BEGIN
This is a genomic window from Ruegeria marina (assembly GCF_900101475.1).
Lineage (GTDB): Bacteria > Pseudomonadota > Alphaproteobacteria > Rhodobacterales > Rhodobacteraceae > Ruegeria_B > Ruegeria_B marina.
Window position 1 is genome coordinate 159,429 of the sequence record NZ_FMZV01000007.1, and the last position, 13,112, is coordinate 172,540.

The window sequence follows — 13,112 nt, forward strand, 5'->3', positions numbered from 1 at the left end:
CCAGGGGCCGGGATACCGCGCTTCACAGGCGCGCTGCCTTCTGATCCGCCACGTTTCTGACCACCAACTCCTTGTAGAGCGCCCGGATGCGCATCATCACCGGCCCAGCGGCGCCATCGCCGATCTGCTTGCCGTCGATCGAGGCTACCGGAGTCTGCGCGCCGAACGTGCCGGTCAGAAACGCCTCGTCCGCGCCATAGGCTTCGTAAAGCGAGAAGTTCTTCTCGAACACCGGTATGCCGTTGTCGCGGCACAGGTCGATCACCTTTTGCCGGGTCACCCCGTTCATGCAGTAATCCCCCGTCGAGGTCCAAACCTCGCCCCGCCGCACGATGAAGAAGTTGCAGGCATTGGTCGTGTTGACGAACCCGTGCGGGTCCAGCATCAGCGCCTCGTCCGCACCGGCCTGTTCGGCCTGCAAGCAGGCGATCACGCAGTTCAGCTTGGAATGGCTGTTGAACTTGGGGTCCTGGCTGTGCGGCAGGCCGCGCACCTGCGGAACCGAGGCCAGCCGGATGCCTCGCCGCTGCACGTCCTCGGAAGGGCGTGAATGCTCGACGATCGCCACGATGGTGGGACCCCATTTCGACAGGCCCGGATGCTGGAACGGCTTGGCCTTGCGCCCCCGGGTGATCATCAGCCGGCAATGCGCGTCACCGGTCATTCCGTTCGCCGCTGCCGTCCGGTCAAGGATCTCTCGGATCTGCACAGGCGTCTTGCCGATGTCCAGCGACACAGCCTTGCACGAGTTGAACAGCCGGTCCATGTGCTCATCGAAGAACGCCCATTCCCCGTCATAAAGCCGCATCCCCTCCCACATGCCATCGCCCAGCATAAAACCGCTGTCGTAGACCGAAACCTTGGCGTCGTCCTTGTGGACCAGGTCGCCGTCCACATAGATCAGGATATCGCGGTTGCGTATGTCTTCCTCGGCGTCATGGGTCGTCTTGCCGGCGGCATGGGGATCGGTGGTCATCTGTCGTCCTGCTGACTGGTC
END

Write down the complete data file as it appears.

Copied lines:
This is a genomic window from Ruegeria marina (assembly GCF_900101475.1).
Lineage (GTDB): Bacteria > Pseudomonadota > Alphaproteobacteria > Rhodobacterales > Rhodobacteraceae > Ruegeria_B > Ruegeria_B marina.
Window position 1 is genome coordinate 159,429 of the sequence record NZ_FMZV01000007.1, and the last position, 13,112, is coordinate 172,540.

The window sequence follows — 13,112 nt, forward strand, 5'->3', positions numbered from 1 at the left end:
CCAGGGGCCGGGATACCGCGCTTCACAGGCGCGCTGCCTTCTGATCCGCCACGTTTCTGACCACCAACTCCTTGTAGAGCGCCCGGATGCGCATCATCACCGGCCCAGCGGCGCCATCGCCGATCTGCTTGCCGTCGATCGAGGCTACCGGAGTCTGCGCGCCGAACGTGCCGGTCAGAAACGCCTCGTCCGCGCCATAGGCTTCGTAAAGCGAGAAGTTCTTCTCGAACACCGGTATGCCGTTGTCGCGGCACAGGTCGATCACCTTTTGCCGGGTCACCCCGTTCATGCAGTAATCCCCCGTCGAGGTCCAAACCTCGCCCCGCCGCACGATGAAGAAGTTGCAGGCATTGGTCGTGTTGACGAACCCGTGCGGGTCCAGCATCAGCGCCTCGTCCGCACCGGCCTGTTCGGCCTGCAAGCAGGCGATCACGCAGTTCAGCTTGGAATGGCTGTTGAACTTGGGGTCCTGGCTGTGCGGCAGGCCGCGCACCTGCGGAACCGAGGCCAGCCGGATGCCTCGCCGCTGCACGTCCTCGGAAGGGCGTGAATGCTCGACGATCGCCACGATGGTGGGACCCCATTTCGACAGGCCCGGATGCTGGAACGGCTTGGCCTTGCGCCCCCGGGTGATCATCAGCCGGCAATGCGCGTCACCGGTCATTCCGTTCGCCGCTGCCGTCCGGTCAAGGATCTCTCGGATCTGCACAGGCGTCTTGCCGATGTCCAGCGACACAGCCTTGCACGAGTTGAACAGCCGGTCCATGTGCTCATCGAAGAACGCCCATTCCCCGTCATAAAGCCGCATCCCCTCCCACATGCCATCGCCCAGCATAAAACCGCTGTCGTAGACCGAAACCTTGGCGTCGTCCTTGTGGACCAGGTCGCCGTCCACATAGATCAGGATATCGCGGTTGCGTATGTCTTCCTCGGCGTCATGGGTCGTCTTGCCGGCGGCATGGGGATCGGTGGTCATCTGTCGTCCTGCTGACTGGTC